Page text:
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What might have been one of the world's oldest shipyards has been discovered underwater near the Isle of Wight, new research suggests.

A forest of timber boards was first discovered jutting out from the Solent, the strait of water that separates the Isle of Wight from mainland England, back in 2005.

Experts have since been working to excavate the site and reveal the secrets that are buried 36 feet below the water...

Shipyard found underwater near the Isle of Wight dating back 8,000 years is the 'most intact Mesolithic wooden structure ever found in the UK'


Researchers at The Maritime Archaeological Trust in Southampton found the site

They have been working since 2005 to excavate and reveal its hidden secrets
The site was on dry land with lush vegetation at the time workers lived nearby
They could easily have hauled timber from nearby forests to the site overland

By Tim Collins For Mailonline
20 August 2019

What might have been one of the world's oldest shipyards has been discovered underwater near the Isle of Wight, new research suggests.

A forest of timber boards was first discovered jutting out from the Solent, the strait of water that separates the Isle of Wight from mainland England, back in 2005.

Experts have since been working to excavate the site and reveal the secrets that are buried 36 feet below the water.

Archaeologists have uncovered an arrangement of trimmed timbers that could be platforms, walkways or collapsed structure, they say.

A new structure was spotted eroding from within this drowned forest, during the late spring of 2019.

The platform they have now revealed is, they say, the most intact, wooden Middle Stone Age structure ever found in the UK.


What might have been one of the world's oldest shipyards has been discovered underwater near the Isle of Wight, new research suggests. Pictured: How the new platform looked before excavation

Researchers at The Maritime Archaeological Trust (MAT) in Southampton discovered the site.

It lies east of Yarmouth and, during the period there was human activity at the site, it was dry land with lush vegetation.

This was a time before the North Sea was fully formed and the Isle of Wight was still connected to mainland Europe.

This meant that people at the time could haul timber from nearby forests to the site overland.

MAT's first task was to create a 3D digital model of the landscape so it could be experienced by non-divers.

It was then excavated by the Maritime Archaeological Trust during the summer and has revealed a cohesive platform consisting of split timbers, several layers thick, resting on horizontally laid round-wood foundations.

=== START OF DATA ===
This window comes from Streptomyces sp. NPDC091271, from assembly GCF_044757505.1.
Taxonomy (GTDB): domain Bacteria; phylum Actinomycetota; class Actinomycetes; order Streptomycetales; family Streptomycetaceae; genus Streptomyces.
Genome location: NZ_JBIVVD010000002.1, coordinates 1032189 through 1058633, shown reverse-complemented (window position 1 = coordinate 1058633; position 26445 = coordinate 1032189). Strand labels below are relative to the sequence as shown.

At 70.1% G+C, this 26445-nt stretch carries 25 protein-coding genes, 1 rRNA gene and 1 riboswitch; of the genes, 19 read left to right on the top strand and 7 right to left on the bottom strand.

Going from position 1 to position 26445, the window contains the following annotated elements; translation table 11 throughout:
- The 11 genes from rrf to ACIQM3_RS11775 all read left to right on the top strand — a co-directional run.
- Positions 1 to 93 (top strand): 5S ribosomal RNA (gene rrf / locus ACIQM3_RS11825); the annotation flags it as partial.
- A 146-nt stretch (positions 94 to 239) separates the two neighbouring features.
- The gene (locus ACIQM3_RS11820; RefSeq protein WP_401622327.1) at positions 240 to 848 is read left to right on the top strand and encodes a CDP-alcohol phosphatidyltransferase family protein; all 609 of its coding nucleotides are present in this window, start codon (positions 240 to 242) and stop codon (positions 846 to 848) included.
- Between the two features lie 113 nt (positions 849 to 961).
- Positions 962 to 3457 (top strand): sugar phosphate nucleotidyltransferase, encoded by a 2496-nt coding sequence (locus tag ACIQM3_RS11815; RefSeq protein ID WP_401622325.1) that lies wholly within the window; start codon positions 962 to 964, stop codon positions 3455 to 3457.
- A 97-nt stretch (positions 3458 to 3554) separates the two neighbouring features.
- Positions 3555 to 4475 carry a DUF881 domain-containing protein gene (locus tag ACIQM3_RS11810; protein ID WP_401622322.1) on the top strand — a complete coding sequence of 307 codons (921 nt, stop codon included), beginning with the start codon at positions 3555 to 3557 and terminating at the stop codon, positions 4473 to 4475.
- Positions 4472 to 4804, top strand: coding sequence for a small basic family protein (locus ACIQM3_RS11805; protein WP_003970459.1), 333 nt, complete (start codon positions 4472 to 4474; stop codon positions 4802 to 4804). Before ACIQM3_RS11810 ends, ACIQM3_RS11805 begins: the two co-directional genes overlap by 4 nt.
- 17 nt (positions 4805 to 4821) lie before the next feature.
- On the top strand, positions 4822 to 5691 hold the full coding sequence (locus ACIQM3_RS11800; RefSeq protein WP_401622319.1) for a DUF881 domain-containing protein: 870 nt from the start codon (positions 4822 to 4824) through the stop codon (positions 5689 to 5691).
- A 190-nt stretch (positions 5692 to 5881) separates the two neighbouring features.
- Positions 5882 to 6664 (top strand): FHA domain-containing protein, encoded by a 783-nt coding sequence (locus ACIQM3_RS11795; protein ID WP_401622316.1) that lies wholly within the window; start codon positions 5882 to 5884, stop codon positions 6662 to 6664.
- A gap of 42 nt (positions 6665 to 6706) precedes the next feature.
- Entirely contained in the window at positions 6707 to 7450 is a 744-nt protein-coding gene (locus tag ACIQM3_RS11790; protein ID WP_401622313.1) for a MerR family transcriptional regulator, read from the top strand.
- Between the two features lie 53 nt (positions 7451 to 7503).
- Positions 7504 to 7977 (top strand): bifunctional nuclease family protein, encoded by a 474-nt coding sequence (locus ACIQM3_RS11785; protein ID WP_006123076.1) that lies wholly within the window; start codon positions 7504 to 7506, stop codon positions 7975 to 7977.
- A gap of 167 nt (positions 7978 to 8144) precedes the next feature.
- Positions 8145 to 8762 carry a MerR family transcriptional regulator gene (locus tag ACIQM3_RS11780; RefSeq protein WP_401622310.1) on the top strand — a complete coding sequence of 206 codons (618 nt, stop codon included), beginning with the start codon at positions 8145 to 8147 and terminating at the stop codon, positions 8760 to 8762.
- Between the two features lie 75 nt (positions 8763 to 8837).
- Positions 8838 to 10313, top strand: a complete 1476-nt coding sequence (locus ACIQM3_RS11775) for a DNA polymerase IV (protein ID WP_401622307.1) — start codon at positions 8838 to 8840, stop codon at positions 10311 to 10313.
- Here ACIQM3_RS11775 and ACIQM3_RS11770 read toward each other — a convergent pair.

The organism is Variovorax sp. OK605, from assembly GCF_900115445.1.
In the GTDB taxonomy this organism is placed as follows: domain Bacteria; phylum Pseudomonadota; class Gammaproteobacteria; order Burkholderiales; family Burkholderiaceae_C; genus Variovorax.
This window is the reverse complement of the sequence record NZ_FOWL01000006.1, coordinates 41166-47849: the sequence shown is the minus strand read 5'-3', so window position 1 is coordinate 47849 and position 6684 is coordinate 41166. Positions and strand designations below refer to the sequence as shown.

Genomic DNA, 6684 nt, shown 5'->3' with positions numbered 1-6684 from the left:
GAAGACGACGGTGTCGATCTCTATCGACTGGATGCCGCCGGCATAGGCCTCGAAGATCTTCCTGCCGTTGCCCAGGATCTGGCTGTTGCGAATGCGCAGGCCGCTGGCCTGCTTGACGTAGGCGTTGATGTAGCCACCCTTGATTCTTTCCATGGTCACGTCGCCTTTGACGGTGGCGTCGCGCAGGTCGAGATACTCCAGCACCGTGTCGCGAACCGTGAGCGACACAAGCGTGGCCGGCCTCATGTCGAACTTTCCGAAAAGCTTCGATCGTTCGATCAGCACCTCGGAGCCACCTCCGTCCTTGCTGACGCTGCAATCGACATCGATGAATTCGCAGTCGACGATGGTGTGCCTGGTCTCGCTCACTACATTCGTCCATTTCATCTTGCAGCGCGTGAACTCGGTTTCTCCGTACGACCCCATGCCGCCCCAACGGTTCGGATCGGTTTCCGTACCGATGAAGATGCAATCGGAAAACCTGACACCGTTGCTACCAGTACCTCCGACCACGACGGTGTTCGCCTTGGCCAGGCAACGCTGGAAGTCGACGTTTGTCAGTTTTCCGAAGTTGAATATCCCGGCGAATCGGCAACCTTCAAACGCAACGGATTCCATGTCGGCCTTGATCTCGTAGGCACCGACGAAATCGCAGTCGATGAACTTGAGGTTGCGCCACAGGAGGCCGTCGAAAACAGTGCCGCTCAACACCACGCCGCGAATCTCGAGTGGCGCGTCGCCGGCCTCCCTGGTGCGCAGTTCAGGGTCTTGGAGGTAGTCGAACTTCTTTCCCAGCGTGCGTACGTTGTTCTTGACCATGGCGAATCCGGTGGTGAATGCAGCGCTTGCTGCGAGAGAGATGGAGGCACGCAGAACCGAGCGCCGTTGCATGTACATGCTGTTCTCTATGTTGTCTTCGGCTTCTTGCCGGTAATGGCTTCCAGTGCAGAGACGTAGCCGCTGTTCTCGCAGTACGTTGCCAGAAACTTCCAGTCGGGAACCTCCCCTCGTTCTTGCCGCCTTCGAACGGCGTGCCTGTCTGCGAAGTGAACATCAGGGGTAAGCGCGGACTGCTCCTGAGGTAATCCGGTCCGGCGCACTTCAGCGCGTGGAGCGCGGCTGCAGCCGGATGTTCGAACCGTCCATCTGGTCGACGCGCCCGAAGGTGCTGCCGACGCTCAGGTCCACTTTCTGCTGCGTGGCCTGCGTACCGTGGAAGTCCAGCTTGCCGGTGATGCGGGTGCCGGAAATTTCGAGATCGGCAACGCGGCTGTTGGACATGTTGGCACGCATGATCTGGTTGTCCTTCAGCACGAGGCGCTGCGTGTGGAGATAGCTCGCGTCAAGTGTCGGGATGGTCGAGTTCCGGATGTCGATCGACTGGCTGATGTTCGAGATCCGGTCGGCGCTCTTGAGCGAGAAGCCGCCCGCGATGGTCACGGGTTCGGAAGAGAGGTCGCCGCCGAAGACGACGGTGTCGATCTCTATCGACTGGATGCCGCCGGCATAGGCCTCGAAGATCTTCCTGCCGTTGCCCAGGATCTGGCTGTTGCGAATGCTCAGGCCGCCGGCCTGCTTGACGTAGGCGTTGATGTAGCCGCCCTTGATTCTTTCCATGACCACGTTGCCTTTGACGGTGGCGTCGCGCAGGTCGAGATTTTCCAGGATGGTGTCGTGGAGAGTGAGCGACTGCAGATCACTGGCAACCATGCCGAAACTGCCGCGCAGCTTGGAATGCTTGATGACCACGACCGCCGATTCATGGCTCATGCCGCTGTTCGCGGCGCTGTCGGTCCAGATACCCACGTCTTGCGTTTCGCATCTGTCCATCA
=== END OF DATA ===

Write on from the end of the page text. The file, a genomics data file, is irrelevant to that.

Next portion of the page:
A forest of timber boards was first discovered jutting out from the Solent, the strait of water that separates the Isle of Wight from mainland England, back in 2005. Picutred: The lower layer of the platform structure, revealed by excavation


Since then, experts have been working to excavate further and reveal the secrets hidden buried 36 feet below the water. Pictured: Archaeologists have reconstructed what they believe the platform would have looked like


'This new discovery is particularly important as the wooden platform is part of a site that doubles the amount of worked wood found in the UK from a period that lasted 5,500 years,' said Garry Momber, director of the MAT.

'The site contains a wealth of evidence for technological skills that were not thought to have been developed for a further couple of thousand years, such as advanced wood working.

'This site shows the value of marine archaeology for understanding the development of civilisation.

‘Yet, being underwater, there are no regulations that can protect it. Therefore, it is down to our charity, with the help of our donors, to save it before it is lost forever.'


Experts have uncovered an arrangement of trimmed timbers that could be platforms, walkways or collapsed structure. Pictured: This 3D mosaic of images reveals the structure uncovered during excavation



The new structure was spotted eroding from within this drowned forest during the late spring of 2019. Pictured: A computer generated view of half of the structure as viewed from the north



The platform they have now revealed is, they say, the most intact, wooden Middle Stone Age structure ever found in the UK. Pictured: A computer generated view of the other half of the structure, showing its eroding eastern edge (far right)

https://www.dailymail.co.uk/sciencet...ucture-UK.html